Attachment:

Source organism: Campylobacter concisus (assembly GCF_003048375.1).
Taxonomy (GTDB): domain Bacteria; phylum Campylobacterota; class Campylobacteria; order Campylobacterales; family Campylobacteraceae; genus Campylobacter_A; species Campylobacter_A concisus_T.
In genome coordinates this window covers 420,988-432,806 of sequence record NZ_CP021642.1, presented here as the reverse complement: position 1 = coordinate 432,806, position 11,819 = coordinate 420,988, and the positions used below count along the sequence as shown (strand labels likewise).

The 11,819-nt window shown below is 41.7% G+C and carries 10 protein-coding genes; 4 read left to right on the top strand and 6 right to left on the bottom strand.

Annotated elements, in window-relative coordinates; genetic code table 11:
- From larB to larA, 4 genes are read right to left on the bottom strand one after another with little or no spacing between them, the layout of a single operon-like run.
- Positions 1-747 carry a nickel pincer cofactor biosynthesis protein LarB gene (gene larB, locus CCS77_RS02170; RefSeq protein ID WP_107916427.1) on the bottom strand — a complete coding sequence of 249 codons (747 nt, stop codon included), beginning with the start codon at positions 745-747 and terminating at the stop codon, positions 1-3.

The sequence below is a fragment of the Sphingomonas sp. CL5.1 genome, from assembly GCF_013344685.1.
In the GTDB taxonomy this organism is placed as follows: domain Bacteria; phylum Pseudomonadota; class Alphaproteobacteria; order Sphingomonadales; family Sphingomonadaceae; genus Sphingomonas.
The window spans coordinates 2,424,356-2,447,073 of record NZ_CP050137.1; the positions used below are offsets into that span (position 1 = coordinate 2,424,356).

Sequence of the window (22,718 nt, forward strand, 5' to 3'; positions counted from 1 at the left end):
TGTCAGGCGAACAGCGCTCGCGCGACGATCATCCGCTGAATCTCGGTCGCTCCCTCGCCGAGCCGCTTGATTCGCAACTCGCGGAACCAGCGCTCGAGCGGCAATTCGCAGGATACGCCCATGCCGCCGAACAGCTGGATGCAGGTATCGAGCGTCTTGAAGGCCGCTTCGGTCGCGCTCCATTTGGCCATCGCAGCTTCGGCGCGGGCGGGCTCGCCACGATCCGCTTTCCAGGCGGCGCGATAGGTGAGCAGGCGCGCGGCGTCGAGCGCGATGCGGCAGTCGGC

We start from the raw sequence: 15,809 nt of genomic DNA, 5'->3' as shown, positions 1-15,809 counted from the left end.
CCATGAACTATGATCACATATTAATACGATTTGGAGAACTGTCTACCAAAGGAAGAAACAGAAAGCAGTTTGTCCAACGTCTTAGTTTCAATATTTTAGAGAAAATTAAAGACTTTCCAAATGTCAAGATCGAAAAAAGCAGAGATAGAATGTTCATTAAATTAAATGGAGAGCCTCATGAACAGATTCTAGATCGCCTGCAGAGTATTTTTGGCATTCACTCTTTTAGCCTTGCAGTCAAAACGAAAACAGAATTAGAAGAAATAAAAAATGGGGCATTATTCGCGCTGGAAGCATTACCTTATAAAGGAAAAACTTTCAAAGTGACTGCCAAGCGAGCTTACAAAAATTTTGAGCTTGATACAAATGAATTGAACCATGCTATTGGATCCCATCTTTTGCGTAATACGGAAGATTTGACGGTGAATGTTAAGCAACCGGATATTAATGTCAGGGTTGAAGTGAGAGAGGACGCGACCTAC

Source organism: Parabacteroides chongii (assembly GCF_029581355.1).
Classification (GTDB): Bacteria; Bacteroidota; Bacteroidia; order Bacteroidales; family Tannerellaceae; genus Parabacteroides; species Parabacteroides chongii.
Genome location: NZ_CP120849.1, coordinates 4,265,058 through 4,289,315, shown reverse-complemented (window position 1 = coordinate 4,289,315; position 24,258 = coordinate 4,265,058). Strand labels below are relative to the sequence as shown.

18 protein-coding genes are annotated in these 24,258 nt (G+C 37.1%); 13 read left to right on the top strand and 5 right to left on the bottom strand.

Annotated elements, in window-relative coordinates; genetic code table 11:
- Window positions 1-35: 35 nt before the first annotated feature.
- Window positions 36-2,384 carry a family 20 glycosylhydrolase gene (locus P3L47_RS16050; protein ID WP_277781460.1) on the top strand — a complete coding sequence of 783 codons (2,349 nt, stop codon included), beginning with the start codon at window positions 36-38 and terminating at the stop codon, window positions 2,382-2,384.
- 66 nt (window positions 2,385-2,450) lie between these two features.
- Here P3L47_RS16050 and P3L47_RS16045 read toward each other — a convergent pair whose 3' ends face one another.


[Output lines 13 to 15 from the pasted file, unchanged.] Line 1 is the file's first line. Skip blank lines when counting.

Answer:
We start from the raw sequence: 15,809 nt of genomic DNA, 5'->3' as shown, positions 1-15,809 counted from the left end.
CCATGAACTATGATCACATATTAATACGATTTGGAGAACTGTCTACCAAAGGAAGAAACAGAAAGCAGTTTGTCCAACGTCTTAGTTTCAATATTTTAGAGAAAATTAAAGACTTTCCAAATGTCAAGATCGAAAAAAGCAGAGATAGAATGTTCATTAAATTAAATGGAGAGCCTCATGAACAGATTCTAGATCGCCTGCAGAGTATTTTTGGCATTCACTCTTTTAGCCTTGCAGTCAAAACGAAAACAGAATTAGAAGAAATAAAAAATGGGGCATTATTCGCGCTGGAAGCATTACCTTATAAAGGAAAAACTTTCAAAGTGACTGCCAAGCGAGCTTACAAAAATTTTGAGCTTGATACAAATGAATTGAACCATGCTATTGGATCCCATCTTTTGCGTAATACGGAAGATTTGACGGTGAATGTTAAGCAACCGGATATTAATGTCAGGGTTGAAGTGAGAGAGGACGCGACCTAC

Source organism: Parabacteroides chongii (assembly GCF_029581355.1).